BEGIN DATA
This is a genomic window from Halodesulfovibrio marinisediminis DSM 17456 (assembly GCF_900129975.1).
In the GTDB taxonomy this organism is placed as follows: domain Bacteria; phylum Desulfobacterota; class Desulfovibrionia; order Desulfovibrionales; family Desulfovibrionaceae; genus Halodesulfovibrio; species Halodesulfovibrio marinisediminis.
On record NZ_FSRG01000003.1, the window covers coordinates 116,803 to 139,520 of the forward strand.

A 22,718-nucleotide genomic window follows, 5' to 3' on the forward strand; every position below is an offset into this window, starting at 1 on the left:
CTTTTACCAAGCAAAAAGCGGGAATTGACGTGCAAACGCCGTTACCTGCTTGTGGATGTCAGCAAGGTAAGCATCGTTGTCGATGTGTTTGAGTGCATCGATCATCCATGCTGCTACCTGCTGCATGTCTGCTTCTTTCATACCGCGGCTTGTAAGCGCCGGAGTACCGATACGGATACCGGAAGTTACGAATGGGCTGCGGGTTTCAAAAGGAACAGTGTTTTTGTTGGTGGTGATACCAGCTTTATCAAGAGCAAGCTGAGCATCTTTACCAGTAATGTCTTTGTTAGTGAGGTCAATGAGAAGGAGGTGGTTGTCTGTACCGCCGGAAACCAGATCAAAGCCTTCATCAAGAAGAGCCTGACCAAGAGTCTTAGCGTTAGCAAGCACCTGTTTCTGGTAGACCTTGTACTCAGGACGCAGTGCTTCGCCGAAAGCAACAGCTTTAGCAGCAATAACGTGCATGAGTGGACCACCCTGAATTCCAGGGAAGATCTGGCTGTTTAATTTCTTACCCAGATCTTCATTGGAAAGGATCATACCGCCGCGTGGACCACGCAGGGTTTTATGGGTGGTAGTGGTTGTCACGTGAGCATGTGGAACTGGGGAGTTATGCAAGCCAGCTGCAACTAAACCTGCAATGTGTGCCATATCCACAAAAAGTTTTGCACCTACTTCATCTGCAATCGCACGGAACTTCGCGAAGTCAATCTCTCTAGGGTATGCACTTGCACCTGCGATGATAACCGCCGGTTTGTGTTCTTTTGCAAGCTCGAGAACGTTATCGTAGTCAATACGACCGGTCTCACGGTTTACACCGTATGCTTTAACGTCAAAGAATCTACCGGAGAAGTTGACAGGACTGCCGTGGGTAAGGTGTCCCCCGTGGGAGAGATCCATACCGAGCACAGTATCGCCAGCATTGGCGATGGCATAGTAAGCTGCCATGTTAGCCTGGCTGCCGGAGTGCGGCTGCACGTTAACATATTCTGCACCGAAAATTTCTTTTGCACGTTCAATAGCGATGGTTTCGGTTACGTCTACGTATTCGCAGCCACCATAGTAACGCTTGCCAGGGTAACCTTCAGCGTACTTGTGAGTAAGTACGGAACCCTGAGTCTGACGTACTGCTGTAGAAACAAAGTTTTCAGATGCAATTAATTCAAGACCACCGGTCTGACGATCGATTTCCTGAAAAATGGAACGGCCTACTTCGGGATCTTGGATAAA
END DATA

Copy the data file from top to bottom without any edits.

This is a genomic window from Halodesulfovibrio marinisediminis DSM 17456 (assembly GCF_900129975.1).
In the GTDB taxonomy this organism is placed as follows: domain Bacteria; phylum Desulfobacterota; class Desulfovibrionia; order Desulfovibrionales; family Desulfovibrionaceae; genus Halodesulfovibrio; species Halodesulfovibrio marinisediminis.
On record NZ_FSRG01000003.1, the window covers coordinates 116,803 to 139,520 of the forward strand.

A 22,718-nucleotide genomic window follows, 5' to 3' on the forward strand; every position below is an offset into this window, starting at 1 on the left:
CTTTTACCAAGCAAAAAGCGGGAATTGACGTGCAAACGCCGTTACCTGCTTGTGGATGTCAGCAAGGTAAGCATCGTTGTCGATGTGTTTGAGTGCATCGATCATCCATGCTGCTACCTGCTGCATGTCTGCTTCTTTCATACCGCGGCTTGTAAGCGCCGGAGTACCGATACGGATACCGGAAGTTACGAATGGGCTGCGGGTTTCAAAAGGAACAGTGTTTTTGTTGGTGGTGATACCAGCTTTATCAAGAGCAAGCTGAGCATCTTTACCAGTAATGTCTTTGTTAGTGAGGTCAATGAGAAGGAGGTGGTTGTCTGTACCGCCGGAAACCAGATCAAAGCCTTCATCAAGAAGAGCCTGACCAAGAGTCTTAGCGTTAGCAAGCACCTGTTTCTGGTAGACCTTGTACTCAGGACGCAGTGCTTCGCCGAAAGCAACAGCTTTAGCAGCAATAACGTGCATGAGTGGACCACCCTGAATTCCAGGGAAGATCTGGCTGTTTAATTTCTTACCCAGATCTTCATTGGAAAGGATCATACCGCCGCGTGGACCACGCAGGGTTTTATGGGTGGTAGTGGTTGTCACGTGAGCATGTGGAACTGGGGAGTTATGCAAGCCAGCTGCAACTAAACCTGCAATGTGTGCCATATCCACAAAAAGTTTTGCACCTACTTCATCTGCAATCGCACGGAACTTCGCGAAGTCAATCTCTCTAGGGTATGCACTTGCACCTGCGATGATAACCGCCGGTTTGTGTTCTTTTGCAAGCTCGAGAACGTTATCGTAGTCAATACGACCGGTCTCACGGTTTACACCGTATGCTTTAACGTCAAAGAATCTACCGGAGAAGTTGACAGGACTGCCGTGGGTAAGGTGTCCCCCGTGGGAGAGATCCATACCGAGCACAGTATCGCCAGCATTGGCGATGGCATAGTAAGCTGCCATGTTAGCCTGGCTGCCGGAGTGCGGCTGCACGTTAACATATTCTGCACCGAAAATTTCTTTTGCACGTTCAATAGCGATGGTTTCGGTTACGTCTACGTATTCGCAGCCACCATAGTAACGCTTGCCAGGGTAACCTTCAGCGTACTTGTGAGTAAGTACGGAACCCTGAGTCTGACGTACTGCTGTAGAAACAAAGTTTTCAGATGCAATTAATTCAAGACCACCGGTCTGACGATCGATTTCCTGAAAAATGGAACGGCCTACTTCGGGATCTTGGATAAA